Fair Wind to Java (1953)
Good or bad, there’s always something that grabs my attention about a seafaring adventure from yesteryear when it comes to movies. Sure this Fred MacMurray title falls closer to bad than good but who cares, it’s a harmless 87 minutes of “B” movie fun.
It’s the West Indies of 1883 and Fred is commanding a ship meant to transport goods for the company he’s hired on to. Trying to capture our interest from the outset, Fred and his crewman including Victor McLaglen and Paul Fix outrun a pirate ship before setting ashore in a shady port. Fred will soon rendezvous with a heavily made up Philip Ahn to receive a solid lead on the whereabouts of a cache of diamonds.
Ahn will die for his secrets at the hand of nasty Robert Douglas who quickly sets himself up as Fred’s nemesis for the balance of the film.
Paging Yvonne De Carlo! Paging Yvonne De Carlo!
Sadly Miss De Carlo wasn’t available so Herbert J. Yates’ one time personal project Vera Ralston turns up as a slave girl who holds the key to the diamonds. Fred buys her and secretly sneaks her aboard his ship. Slavery has been outlawed and when John Russell as Fred’s second in command discovers what’s going on, blackmail creeps in to the plot.
“Let’s divide her up.” say the crew upon discovering the rather wooden Ralston. I’m kind of biased after reading far to many books on the Duke and his association with Republic Studios where Ralston was constantly being nominated as Duke’s leading lady. Yates did get her in to Dakota and The Fighting Kentuckian and at one point wanted her to star with the western icon in The Alamo during that film’s initial planning in the late forties.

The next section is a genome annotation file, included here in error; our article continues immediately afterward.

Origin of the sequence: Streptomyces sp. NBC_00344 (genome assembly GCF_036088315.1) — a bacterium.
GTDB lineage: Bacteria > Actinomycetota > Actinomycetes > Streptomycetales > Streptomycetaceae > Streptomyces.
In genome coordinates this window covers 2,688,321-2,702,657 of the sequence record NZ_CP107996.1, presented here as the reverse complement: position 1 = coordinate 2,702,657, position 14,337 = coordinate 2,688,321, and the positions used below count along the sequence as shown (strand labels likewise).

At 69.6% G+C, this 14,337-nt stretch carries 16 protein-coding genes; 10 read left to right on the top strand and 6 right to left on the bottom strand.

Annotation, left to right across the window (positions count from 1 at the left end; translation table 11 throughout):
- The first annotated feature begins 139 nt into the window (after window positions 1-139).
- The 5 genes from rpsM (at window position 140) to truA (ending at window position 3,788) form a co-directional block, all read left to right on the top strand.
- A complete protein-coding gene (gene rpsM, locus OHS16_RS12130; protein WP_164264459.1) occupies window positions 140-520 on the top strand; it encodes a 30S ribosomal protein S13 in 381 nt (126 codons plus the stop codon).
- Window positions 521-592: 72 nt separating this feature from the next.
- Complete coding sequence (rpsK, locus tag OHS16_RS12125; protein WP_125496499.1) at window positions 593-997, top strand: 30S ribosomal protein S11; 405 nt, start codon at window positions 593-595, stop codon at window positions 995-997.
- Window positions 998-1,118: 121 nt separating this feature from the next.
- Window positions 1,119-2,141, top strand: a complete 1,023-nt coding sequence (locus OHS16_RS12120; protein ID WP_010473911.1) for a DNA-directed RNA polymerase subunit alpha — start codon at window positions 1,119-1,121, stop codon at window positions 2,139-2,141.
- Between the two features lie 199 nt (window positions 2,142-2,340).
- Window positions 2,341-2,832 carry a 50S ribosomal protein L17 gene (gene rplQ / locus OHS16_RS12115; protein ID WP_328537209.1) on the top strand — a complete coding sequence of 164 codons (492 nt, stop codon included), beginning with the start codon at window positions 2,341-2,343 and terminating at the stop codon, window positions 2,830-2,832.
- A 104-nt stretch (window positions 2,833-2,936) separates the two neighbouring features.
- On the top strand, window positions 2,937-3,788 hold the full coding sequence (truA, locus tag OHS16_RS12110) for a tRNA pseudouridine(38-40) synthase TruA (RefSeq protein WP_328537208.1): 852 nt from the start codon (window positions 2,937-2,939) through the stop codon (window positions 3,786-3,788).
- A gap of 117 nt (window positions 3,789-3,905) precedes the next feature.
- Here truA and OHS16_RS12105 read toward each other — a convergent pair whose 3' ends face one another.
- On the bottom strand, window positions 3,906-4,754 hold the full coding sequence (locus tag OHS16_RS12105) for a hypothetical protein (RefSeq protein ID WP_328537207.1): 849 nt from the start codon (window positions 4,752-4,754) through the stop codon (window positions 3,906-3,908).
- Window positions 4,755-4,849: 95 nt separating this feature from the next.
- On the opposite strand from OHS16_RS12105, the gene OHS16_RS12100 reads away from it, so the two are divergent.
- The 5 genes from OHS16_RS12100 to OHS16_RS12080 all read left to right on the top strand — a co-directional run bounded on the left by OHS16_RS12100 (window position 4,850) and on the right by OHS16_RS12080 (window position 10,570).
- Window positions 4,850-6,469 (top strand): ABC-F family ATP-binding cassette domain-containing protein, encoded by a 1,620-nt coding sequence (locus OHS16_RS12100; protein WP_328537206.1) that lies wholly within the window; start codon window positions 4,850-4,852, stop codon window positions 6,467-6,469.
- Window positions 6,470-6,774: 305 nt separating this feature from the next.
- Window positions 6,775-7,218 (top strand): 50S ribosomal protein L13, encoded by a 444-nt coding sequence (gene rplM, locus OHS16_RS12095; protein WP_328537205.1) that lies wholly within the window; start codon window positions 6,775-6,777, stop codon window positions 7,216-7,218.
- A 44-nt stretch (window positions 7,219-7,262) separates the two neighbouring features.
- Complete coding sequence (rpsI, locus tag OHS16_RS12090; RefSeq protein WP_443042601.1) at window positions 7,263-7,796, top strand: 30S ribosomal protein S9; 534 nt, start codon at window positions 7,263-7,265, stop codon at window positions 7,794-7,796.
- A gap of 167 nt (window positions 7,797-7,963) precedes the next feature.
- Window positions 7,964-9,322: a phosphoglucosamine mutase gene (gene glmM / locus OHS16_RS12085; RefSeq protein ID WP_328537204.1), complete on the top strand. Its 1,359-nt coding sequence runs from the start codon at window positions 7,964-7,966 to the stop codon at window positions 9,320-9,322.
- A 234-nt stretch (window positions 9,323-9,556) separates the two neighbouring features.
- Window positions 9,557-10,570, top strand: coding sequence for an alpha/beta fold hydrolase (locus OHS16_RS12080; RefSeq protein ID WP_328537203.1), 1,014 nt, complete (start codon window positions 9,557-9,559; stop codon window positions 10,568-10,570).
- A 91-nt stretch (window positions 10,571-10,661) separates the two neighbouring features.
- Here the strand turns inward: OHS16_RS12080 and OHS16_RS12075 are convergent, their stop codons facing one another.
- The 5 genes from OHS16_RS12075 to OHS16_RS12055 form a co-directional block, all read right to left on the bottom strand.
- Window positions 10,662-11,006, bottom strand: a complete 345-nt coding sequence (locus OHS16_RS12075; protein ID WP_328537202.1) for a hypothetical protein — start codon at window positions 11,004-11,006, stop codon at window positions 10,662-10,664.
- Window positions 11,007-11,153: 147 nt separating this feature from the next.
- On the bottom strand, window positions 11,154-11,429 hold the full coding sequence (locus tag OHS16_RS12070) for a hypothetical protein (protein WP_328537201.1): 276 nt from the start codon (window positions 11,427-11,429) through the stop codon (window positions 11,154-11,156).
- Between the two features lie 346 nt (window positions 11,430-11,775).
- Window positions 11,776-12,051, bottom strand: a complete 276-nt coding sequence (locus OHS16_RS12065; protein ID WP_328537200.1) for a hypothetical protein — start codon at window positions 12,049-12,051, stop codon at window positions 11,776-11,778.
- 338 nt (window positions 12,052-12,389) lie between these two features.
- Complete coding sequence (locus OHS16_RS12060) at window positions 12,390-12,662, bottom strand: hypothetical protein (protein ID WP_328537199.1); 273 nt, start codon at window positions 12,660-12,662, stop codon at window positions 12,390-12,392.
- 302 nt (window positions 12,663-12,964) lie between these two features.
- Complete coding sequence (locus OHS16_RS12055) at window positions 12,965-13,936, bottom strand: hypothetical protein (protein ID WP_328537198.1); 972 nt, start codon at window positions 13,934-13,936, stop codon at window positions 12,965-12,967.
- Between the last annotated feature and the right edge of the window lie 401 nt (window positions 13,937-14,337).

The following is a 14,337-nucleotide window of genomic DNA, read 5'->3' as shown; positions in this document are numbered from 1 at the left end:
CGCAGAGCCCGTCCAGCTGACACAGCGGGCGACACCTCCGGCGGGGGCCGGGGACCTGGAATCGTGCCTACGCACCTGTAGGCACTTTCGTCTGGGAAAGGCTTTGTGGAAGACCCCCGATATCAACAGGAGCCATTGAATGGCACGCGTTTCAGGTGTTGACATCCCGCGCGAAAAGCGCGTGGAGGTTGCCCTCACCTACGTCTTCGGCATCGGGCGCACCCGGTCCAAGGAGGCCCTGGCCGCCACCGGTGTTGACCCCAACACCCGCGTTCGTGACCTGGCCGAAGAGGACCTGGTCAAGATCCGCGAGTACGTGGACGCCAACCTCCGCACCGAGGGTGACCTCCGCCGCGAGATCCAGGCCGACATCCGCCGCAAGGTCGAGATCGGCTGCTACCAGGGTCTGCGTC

Fred has to step in and fight for the lady’s welfare in an all at bar room styled brawl atop his ship which leads to the best scene in the film. He berates her for appearing on the deck which led to the attempted rape and barely able to stand after the beating he took defending her, he decks her flat out. Not something I expected.
It’s also rather funny when she needs a change of clothes, Fred tells one of his minions to get her a dry set. Next scene she’s dressed to the hilt looking like an Island Queen. I guess Fred’s cargo and goods must be veils and women’s garments of the times.
Thankfully Fred and Vera will soon hit it off romantically but when Douglas and his pirates turn up, they get waylaid in the journey to the diamonds. Douglas knows as well that she is the key and whisks her away leaving Fred and his crew in an island prison.
Can strong man McLaglen lead a revolt and save the day? Can Fred get his girl back and find the diamonds? Did I mention that Krakatoa is about to blow sky high?
Well as you can see, there’s quite a bit of plot packed in here and though it’s fun, the budget betrays it somewhat but it’s a passable “B” from director Joseph Kane.
Keye Luke turns up here as well. The one time Number One Son of Warner Oland’s Charlie Chan by this time was relegated to an unbilled role as Douglas’ cohort and unless I’m mistaken has even been dubbed. Saddens me to see him here as I’ve always had a soft spot for Keye due to my love of the Chan films and his on screen chemistry with Oland.